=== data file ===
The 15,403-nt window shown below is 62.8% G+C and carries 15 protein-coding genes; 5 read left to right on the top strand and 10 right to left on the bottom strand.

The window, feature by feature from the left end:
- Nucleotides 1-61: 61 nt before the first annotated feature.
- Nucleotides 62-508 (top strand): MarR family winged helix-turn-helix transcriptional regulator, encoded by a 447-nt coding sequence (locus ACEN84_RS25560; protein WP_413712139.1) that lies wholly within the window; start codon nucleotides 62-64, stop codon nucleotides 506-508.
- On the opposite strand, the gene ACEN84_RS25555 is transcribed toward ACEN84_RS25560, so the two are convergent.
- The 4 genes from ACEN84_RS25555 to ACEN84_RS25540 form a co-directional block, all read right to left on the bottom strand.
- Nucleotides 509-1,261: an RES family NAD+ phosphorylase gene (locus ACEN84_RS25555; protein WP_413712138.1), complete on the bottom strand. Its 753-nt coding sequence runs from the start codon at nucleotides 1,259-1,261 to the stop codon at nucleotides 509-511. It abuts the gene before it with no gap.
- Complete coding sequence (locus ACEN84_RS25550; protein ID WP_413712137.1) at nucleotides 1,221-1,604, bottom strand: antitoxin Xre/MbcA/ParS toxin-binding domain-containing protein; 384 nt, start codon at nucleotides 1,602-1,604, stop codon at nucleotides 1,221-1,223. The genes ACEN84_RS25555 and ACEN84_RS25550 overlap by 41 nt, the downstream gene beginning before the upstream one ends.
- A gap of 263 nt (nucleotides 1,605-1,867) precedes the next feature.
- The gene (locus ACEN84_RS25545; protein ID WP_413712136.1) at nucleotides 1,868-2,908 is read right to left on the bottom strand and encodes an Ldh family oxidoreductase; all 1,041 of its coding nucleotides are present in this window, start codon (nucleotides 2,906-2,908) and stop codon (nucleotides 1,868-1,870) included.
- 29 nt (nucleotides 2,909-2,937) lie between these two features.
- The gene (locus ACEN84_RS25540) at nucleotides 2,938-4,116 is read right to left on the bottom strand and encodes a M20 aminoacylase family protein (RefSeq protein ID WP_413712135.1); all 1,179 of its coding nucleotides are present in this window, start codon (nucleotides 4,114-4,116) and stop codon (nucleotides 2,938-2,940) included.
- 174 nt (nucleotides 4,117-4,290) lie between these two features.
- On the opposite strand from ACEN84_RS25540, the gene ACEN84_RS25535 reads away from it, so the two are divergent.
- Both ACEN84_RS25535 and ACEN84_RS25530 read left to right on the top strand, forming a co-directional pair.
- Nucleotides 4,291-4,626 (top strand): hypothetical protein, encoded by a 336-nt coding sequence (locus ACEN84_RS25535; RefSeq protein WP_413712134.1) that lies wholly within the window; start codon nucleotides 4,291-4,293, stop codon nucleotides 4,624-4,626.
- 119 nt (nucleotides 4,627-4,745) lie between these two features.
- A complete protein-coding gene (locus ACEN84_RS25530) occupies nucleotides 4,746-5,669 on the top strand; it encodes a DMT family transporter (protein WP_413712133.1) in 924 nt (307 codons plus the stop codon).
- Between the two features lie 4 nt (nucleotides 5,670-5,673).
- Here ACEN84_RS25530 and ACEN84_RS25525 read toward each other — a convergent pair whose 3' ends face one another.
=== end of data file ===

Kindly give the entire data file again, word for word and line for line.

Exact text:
The 15,403-nt window shown below is 62.8% G+C and carries 15 protein-coding genes; 5 read left to right on the top strand and 10 right to left on the bottom strand.

The window, feature by feature from the left end:
- Nucleotides 1-61: 61 nt before the first annotated feature.
- Nucleotides 62-508 (top strand): MarR family winged helix-turn-helix transcriptional regulator, encoded by a 447-nt coding sequence (locus ACEN84_RS25560; protein WP_413712139.1) that lies wholly within the window; start codon nucleotides 62-64, stop codon nucleotides 506-508.
- On the opposite strand, the gene ACEN84_RS25555 is transcribed toward ACEN84_RS25560, so the two are convergent.
- The 4 genes from ACEN84_RS25555 to ACEN84_RS25540 form a co-directional block, all read right to left on the bottom strand.
- Nucleotides 509-1,261: an RES family NAD+ phosphorylase gene (locus ACEN84_RS25555; protein WP_413712138.1), complete on the bottom strand. Its 753-nt coding sequence runs from the start codon at nucleotides 1,259-1,261 to the stop codon at nucleotides 509-511. It abuts the gene before it with no gap.
- Complete coding sequence (locus ACEN84_RS25550; protein ID WP_413712137.1) at nucleotides 1,221-1,604, bottom strand: antitoxin Xre/MbcA/ParS toxin-binding domain-containing protein; 384 nt, start codon at nucleotides 1,602-1,604, stop codon at nucleotides 1,221-1,223. The genes ACEN84_RS25555 and ACEN84_RS25550 overlap by 41 nt, the downstream gene beginning before the upstream one ends.
- A gap of 263 nt (nucleotides 1,605-1,867) precedes the next feature.
- The gene (locus ACEN84_RS25545; protein ID WP_413712136.1) at nucleotides 1,868-2,908 is read right to left on the bottom strand and encodes an Ldh family oxidoreductase; all 1,041 of its coding nucleotides are present in this window, start codon (nucleotides 2,906-2,908) and stop codon (nucleotides 1,868-1,870) included.
- 29 nt (nucleotides 2,909-2,937) lie between these two features.
- The gene (locus ACEN84_RS25540) at nucleotides 2,938-4,116 is read right to left on the bottom strand and encodes a M20 aminoacylase family protein (RefSeq protein ID WP_413712135.1); all 1,179 of its coding nucleotides are present in this window, start codon (nucleotides 4,114-4,116) and stop codon (nucleotides 2,938-2,940) included.
- 174 nt (nucleotides 4,117-4,290) lie between these two features.
- On the opposite strand from ACEN84_RS25540, the gene ACEN84_RS25535 reads away from it, so the two are divergent.
- Both ACEN84_RS25535 and ACEN84_RS25530 read left to right on the top strand, forming a co-directional pair.
- Nucleotides 4,291-4,626 (top strand): hypothetical protein, encoded by a 336-nt coding sequence (locus ACEN84_RS25535; RefSeq protein WP_413712134.1) that lies wholly within the window; start codon nucleotides 4,291-4,293, stop codon nucleotides 4,624-4,626.
- 119 nt (nucleotides 4,627-4,745) lie between these two features.
- A complete protein-coding gene (locus ACEN84_RS25530) occupies nucleotides 4,746-5,669 on the top strand; it encodes a DMT family transporter (protein WP_413712133.1) in 924 nt (307 codons plus the stop codon).
- Between the two features lie 4 nt (nucleotides 5,670-5,673).
- Here ACEN84_RS25530 and ACEN84_RS25525 read toward each other — a convergent pair whose 3' ends face one another.